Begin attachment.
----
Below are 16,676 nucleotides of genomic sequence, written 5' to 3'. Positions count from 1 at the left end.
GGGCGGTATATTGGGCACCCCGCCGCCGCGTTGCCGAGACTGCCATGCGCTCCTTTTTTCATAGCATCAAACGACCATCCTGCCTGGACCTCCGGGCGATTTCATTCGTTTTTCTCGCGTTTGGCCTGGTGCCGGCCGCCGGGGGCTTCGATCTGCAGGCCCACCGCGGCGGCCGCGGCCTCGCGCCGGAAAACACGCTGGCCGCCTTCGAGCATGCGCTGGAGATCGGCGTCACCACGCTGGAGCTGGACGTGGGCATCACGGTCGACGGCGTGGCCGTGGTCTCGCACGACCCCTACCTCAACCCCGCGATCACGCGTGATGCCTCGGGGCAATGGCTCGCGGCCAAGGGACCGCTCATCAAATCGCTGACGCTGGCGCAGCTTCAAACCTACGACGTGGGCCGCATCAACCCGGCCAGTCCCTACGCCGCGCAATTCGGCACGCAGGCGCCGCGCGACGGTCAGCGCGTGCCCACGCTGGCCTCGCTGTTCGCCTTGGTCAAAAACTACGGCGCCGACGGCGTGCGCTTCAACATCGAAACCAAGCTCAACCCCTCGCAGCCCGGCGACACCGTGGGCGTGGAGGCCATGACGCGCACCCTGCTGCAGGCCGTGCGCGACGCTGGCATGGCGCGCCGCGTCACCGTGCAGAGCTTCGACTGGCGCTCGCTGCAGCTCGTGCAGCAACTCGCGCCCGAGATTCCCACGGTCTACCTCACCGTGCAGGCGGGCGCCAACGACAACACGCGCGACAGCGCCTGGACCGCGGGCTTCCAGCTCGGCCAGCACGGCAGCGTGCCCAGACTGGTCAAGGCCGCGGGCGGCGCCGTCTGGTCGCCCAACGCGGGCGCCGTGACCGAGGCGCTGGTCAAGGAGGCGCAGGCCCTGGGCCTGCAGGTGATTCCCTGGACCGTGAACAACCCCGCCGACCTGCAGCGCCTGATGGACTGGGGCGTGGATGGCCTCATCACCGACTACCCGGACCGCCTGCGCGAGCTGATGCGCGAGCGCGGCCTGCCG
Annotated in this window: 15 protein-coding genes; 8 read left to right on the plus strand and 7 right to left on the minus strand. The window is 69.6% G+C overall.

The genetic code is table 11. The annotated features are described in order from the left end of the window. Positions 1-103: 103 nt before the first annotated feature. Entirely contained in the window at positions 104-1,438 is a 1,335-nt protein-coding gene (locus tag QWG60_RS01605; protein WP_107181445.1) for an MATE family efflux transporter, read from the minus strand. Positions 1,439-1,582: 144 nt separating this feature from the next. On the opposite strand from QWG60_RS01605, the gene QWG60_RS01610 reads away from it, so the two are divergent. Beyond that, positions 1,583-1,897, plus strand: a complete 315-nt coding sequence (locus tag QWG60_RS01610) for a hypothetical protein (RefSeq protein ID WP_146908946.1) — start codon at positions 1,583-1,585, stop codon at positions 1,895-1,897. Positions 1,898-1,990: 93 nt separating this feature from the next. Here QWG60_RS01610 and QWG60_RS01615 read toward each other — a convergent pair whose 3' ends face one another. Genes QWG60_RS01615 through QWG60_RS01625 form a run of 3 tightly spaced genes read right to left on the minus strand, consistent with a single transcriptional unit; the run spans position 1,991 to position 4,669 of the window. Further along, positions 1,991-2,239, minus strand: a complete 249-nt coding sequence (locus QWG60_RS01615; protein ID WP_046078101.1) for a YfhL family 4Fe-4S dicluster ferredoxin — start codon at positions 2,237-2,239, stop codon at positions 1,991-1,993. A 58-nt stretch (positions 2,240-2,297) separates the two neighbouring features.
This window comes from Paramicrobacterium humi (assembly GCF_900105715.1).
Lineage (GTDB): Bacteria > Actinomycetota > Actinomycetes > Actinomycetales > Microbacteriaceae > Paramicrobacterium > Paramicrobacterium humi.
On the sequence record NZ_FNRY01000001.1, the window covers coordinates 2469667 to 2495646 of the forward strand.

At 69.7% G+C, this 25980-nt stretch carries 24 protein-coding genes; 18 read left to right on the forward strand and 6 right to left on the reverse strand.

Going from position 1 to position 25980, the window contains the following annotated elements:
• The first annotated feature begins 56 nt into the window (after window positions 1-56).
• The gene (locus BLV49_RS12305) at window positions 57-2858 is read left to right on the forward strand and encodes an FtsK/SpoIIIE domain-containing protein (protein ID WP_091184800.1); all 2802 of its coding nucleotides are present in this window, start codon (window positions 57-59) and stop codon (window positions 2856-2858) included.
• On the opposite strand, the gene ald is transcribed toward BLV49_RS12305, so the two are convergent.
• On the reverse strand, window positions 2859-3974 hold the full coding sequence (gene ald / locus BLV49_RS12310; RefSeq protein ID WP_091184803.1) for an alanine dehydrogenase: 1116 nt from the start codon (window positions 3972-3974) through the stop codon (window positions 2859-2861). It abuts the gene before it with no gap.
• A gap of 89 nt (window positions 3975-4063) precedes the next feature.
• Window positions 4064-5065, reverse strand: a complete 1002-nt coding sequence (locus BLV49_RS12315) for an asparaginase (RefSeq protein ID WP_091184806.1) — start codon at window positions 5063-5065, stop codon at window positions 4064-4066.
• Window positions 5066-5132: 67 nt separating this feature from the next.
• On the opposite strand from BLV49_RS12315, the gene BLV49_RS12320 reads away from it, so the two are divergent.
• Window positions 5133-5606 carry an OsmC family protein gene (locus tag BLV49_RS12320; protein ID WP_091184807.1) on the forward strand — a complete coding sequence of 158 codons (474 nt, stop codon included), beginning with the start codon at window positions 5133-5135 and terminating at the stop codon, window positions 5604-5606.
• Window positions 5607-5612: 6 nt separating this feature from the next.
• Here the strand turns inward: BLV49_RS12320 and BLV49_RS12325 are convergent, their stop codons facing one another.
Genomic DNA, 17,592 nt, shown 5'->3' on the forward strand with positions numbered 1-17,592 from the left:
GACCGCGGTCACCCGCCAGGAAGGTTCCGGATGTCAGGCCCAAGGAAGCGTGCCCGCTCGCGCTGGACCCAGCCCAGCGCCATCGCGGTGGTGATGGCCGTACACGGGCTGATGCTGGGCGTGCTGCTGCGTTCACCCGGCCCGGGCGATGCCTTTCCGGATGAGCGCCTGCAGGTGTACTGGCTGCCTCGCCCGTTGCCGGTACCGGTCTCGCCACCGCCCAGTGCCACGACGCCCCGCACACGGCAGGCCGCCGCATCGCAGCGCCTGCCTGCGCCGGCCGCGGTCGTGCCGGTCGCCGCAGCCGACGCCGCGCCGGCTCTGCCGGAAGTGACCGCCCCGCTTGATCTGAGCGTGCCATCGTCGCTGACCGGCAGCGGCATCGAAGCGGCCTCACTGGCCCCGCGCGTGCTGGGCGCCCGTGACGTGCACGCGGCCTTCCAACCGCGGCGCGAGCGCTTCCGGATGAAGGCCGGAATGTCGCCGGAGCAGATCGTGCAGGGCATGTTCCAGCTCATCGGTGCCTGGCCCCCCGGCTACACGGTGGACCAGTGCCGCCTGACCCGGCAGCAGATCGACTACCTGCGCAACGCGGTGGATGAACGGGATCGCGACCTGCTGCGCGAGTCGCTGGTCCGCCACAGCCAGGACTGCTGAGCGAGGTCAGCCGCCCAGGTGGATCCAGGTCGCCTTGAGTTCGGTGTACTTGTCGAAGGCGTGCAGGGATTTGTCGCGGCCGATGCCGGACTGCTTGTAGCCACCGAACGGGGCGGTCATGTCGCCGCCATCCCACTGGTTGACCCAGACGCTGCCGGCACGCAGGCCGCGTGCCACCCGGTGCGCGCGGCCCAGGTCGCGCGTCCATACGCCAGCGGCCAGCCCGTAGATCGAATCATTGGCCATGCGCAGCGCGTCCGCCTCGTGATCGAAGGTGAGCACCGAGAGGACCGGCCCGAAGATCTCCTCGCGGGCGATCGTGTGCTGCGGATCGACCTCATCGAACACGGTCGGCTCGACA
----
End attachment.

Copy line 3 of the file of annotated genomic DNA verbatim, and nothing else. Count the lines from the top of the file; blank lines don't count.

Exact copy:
Annotated in this window: 15 protein-coding genes; 8 read left to right on the plus strand and 7 right to left on the minus strand. The window is 69.6% G+C overall.